The Chinese yuan, also known as the renminbi, is already convertible under the current account - the broadest measure of trade in goods and services. However, the capital account, which covers portfolio investment and borrowing, is still closely managed by Beijing because of worries about abrupt capital flows.
Delayed payments system stalls yuan’s global ambitions
Roll-out of CIPS network won't be ready before 2016 due to technical glitches and policy snags
Reuters in Beijing
China's quest to turn the yuan into a full-fledged global currency has hit a roadblock, as the planned roll-out of a worldwide payments superhighway looks certain to be delayed by policy snags and technology challenges.
The China International Payments System (CIPS) that would replace a patchwork of networks and allow hassle-free yuan payments was meant to debut later this year, but bankers say it is unlikely to be ready before 2016.
The slippage might be good news for China's big clearing banks, such as Bank of China, and offshore yuan centres such as London or Singapore, which stand to lose their privileged position.
In the long run, however, an efficient global network for yuan trades will be essential for fulfilling Beijing's wish to boost the currency's use.
A spate of agreements on yuan clearing with financial centres in Europe and Asia signed over the past month or so highlighted the importance of such a system for those ambitions.
Yet technological problems and government debate over how much users should be allowed to move in a single day without punching too big a hole in China's capital controls have stymied the system's development, bankers say.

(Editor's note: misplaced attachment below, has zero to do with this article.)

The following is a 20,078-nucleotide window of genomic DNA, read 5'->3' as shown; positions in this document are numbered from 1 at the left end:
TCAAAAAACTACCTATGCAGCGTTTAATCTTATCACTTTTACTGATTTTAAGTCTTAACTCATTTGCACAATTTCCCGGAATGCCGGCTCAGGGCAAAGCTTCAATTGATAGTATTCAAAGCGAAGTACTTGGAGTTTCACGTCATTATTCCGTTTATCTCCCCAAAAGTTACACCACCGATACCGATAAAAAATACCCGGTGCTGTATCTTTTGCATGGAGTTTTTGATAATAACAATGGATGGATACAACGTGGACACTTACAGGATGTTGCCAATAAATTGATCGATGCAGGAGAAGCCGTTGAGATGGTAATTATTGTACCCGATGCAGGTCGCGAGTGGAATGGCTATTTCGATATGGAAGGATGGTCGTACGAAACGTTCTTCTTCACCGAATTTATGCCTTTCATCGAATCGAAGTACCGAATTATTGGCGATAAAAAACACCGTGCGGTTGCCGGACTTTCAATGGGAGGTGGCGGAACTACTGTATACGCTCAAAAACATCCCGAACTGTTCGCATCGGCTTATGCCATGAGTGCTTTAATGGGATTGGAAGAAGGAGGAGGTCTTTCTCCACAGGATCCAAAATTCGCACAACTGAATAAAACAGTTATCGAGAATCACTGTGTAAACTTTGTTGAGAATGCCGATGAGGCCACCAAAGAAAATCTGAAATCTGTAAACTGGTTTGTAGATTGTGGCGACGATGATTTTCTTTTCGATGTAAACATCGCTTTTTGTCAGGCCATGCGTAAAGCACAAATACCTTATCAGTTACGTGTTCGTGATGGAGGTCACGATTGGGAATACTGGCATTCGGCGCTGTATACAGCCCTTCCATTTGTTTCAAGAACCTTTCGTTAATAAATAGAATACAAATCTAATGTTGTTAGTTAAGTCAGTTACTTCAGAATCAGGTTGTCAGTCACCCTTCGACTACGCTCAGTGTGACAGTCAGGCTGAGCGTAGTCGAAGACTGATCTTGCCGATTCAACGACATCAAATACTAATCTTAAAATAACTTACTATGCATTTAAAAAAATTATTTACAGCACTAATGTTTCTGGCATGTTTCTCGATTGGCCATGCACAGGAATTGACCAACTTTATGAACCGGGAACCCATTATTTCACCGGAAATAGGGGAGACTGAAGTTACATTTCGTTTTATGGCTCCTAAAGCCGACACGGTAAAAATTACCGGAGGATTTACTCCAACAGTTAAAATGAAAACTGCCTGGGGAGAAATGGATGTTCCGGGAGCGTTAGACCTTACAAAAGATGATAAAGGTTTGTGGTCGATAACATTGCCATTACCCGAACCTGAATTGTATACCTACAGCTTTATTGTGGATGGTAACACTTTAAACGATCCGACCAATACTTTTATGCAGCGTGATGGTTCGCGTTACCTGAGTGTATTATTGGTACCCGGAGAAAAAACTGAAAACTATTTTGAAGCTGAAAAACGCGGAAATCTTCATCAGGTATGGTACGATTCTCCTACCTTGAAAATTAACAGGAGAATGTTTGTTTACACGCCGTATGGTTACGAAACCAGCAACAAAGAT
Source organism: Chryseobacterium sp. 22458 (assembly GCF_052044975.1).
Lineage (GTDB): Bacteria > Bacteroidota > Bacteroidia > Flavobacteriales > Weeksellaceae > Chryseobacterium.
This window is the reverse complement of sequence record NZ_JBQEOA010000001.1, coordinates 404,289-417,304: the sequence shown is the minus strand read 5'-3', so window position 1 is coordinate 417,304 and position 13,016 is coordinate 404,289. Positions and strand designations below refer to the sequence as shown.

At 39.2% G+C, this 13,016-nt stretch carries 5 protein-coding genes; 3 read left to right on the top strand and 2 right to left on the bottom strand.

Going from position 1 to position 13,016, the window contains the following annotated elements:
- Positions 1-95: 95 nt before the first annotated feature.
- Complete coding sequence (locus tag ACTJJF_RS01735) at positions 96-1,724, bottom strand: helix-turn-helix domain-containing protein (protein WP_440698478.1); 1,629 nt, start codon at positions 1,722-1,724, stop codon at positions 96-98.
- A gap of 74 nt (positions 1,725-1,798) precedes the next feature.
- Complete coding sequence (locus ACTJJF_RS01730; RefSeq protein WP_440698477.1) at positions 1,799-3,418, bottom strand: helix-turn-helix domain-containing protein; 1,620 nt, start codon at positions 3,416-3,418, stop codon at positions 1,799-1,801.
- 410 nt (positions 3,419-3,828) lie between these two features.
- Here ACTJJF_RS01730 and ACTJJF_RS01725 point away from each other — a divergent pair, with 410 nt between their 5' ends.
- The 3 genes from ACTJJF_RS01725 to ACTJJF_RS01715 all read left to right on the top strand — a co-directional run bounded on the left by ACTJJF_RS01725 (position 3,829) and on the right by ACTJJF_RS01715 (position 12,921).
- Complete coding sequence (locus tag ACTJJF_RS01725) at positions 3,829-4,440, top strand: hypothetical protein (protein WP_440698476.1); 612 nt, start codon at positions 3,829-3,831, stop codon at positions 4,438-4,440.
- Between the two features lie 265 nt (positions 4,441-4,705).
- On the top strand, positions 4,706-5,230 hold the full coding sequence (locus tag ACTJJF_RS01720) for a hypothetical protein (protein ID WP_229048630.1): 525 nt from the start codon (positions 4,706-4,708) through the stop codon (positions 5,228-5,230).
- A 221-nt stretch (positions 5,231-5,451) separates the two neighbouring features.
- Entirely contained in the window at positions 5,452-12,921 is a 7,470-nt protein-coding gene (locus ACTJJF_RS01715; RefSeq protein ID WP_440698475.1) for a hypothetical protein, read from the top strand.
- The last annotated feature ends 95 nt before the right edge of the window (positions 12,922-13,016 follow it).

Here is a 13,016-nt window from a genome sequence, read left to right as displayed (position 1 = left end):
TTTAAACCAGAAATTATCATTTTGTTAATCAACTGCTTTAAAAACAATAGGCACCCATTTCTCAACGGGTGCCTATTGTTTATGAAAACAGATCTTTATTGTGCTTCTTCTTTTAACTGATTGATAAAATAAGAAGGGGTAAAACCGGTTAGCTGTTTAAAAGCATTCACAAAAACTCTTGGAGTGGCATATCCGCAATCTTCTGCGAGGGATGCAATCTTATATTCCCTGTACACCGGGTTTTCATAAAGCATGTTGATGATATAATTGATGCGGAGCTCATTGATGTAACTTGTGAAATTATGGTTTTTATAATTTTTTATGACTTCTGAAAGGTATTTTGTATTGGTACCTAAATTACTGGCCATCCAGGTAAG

"The central bank is telling others that the first batch of CIPS will be used this year, but we think it is unlikely," a banker at a large Chinese bank said. "The earliest will be 2016."
Bankers also worry that the roll-out will not be glitch free, and a poorly designed system with a high transaction failure rate could put off investors.
Counter-intuitive coding for processing transactions, ambiguous regulation, heavy demands for information disclosure and the bureaucracy's poor record in software development are not a good omen for the CIPS, some bankers say.
"It is a big enough project, and they underestimated the complexity of it," said the head of transaction services at a European bank in Hong Kong.
Difficulties caused by failed transactions have made some companies consider reverting to the US dollar in trade deals, foreign bankers and corporate treasurers at multinational companies say.
Yet teething problems aside, few bankers doubt the new international network will eventually become a major long-term alternative to clearing banks and offshore centres.
France and Germany lead way in yuan trading
French and German companies are leading among countries outside greater China in use of the yuan, a report said.
London-based lender HSBC Holdings surveyed 1,304 businesses that have ties with mainland China in 11 major economies. Some 26 per cent of French corporates and 23 per cent of German companies now settle trades in the Chinese currency, the highest proportion apart from mainland China, Hong Kong and Taiwan.
"The dominant reason for using it is it facilitates winning more business in China," said Noel Quinn, the head of commercial banking for Asia-Pacific at HSBC.
The Chinese currency surpassed the euro last year as the second most popular in international trade finance. Bloomberg